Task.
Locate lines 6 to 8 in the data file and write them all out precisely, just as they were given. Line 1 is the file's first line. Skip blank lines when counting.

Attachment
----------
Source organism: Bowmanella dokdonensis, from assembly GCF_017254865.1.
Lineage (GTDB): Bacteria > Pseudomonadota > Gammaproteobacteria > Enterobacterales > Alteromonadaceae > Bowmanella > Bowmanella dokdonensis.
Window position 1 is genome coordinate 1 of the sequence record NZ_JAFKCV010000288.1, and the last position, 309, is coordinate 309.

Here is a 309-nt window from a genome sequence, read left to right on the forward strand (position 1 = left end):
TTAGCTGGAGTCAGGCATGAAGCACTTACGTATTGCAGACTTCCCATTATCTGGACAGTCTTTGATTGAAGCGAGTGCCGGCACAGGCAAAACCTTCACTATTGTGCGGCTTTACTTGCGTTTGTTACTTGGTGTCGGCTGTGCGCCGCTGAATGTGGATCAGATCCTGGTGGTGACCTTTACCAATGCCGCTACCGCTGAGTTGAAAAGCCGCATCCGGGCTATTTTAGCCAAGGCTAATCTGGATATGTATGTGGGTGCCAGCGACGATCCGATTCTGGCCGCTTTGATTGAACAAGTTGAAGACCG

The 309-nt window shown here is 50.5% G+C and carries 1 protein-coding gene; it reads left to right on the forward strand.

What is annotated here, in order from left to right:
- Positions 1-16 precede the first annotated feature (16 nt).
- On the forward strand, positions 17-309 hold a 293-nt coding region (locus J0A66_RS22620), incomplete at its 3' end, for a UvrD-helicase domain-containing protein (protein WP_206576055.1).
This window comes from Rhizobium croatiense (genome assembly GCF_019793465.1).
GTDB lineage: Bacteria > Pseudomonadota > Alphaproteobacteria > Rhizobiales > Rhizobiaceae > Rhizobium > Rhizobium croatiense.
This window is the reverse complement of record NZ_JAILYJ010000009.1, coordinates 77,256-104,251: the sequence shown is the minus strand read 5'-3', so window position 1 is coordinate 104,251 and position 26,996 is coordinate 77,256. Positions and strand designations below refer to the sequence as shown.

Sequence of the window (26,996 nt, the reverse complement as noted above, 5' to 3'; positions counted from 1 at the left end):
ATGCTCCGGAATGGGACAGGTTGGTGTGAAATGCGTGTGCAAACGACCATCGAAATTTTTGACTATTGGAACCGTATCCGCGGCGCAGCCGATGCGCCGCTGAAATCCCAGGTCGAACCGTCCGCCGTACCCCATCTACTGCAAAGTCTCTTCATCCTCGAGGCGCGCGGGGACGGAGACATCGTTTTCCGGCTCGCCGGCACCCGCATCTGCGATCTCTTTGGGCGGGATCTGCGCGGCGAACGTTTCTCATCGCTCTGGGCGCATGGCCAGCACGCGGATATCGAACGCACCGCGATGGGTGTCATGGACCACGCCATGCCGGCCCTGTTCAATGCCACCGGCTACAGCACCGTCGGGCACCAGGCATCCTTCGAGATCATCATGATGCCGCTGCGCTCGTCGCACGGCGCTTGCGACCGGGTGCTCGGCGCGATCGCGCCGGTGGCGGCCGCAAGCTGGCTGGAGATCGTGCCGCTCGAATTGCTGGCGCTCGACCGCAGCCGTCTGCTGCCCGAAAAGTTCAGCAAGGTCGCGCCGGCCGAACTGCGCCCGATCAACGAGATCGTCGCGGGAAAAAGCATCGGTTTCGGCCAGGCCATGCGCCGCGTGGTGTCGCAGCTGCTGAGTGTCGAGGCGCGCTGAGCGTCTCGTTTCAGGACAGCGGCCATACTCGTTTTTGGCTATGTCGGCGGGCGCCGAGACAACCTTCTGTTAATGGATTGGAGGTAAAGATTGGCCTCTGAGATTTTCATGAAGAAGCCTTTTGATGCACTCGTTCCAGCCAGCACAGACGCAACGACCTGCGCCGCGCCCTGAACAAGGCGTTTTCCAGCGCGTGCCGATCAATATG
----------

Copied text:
The 309-nt window shown here is 50.5% G+C and carries 1 protein-coding gene; it reads left to right on the forward strand.

What is annotated here, in order from left to right:
- Positions 1-16 precede the first annotated feature (16 nt).